• freshwater input into the lakes is low relative to its area

  • the lakes have been defined as a brackish water system

  • the salt content fluctuates with the seasons but overall, the lakes contain plus/minus 2.5% salt as opposed to plus/minus 3.5% salt in open oceans

  • The Mi'kmaq name was Petoobook meaning a long dish of salt water

  • on the maps of 1872 and earlier, the lake is named "Le Lac de Labrador." This is more likely a derivation of the present name. The literal meaning of Labrador is Labourer

  • the tide in the lakes system is reduced to a fraction of its range as it progresses into the lake

Tetrahedral kite “Cignet” on raft under tow with Dr. Bell's associate F.W. Casey Baldwin in the passenger cell.
Tetrahedral kite “Cignet” on raft under tow with Dr. Bell's associate F.W. Casey Baldwin in the passenger cell.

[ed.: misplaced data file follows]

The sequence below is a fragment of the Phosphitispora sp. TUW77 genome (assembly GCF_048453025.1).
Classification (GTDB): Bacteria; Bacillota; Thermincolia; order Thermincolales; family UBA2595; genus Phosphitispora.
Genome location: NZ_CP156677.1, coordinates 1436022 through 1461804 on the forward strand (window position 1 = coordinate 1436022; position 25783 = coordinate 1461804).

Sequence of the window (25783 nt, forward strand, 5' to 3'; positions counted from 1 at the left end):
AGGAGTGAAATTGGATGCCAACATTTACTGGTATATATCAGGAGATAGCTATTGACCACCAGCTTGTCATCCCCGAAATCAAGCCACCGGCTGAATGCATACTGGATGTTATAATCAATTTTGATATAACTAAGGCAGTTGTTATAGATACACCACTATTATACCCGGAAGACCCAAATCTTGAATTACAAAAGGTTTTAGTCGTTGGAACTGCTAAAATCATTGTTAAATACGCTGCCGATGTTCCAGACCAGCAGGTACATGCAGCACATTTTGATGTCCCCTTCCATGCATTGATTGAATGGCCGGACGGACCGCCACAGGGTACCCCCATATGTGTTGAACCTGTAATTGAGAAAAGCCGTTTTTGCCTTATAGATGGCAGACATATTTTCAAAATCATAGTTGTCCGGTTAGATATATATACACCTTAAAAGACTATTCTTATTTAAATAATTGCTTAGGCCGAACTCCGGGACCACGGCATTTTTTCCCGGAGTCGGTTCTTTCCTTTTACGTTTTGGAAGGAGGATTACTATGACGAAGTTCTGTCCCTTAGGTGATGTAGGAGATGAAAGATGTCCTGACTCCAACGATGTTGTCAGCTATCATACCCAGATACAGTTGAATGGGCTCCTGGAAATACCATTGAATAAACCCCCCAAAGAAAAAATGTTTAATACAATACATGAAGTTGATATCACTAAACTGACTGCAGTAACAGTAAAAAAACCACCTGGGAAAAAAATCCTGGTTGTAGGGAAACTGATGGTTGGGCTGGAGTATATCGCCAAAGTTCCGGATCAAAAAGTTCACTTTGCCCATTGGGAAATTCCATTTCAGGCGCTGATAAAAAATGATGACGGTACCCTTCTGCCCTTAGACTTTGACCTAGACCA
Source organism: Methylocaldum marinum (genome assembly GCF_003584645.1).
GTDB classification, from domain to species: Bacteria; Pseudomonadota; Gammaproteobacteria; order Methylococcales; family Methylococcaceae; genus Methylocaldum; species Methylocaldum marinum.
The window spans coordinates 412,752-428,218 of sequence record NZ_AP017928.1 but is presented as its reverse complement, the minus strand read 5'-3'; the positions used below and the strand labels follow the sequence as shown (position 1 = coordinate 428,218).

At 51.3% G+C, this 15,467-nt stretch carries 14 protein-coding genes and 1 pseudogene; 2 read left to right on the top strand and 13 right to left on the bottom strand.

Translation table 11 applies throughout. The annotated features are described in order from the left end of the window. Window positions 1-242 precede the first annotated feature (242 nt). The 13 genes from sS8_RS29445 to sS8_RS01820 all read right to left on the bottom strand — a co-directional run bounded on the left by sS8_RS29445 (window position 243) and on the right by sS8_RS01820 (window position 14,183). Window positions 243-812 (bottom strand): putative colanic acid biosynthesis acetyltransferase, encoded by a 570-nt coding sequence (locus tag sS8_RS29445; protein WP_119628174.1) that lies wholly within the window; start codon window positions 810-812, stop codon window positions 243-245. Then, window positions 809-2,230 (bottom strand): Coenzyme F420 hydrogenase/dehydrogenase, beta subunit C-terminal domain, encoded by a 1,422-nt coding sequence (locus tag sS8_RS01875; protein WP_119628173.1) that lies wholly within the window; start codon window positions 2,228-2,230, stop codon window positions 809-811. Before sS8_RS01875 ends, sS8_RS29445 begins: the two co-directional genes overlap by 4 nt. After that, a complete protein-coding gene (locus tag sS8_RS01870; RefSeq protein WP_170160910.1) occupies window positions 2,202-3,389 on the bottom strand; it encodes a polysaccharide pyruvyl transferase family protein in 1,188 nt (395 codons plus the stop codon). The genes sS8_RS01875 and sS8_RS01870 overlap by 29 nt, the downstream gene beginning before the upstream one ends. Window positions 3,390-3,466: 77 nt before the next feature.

© Parks Canada

Tetrahedral kit “Cygnet II” with runners, engine, propellor and passenger on board on the ice of Baddeck Bay, March 15, 1909
Tetrahedral kit “Cygnet II” with runners, engine, propellor and passenger on board on the ice of Baddeck Bay, March 15, 1909
© Parks Canada

Hydrofoil HD4 in water next to dock
Hydrofoil HD4
© Parks Canada

Aerial view of hydrofoil HD4 in water
Hydrofoil HD4
© Parks Canada

Silver Dart airplane landing on frozen Baddeck Bay
Silver Dart
© Parks Canada

Horse pulling the Silver Dart on frozen Baddeck Bay
Silver Dart
© Parks Canada

Side view of Silver Dart airplane in flight
Silver Dart
© Parks Canada

Side view of Silver Dart airplane in flight
Silver Dart
© Parks Canada

Last Updated: 2004-01-21 To the top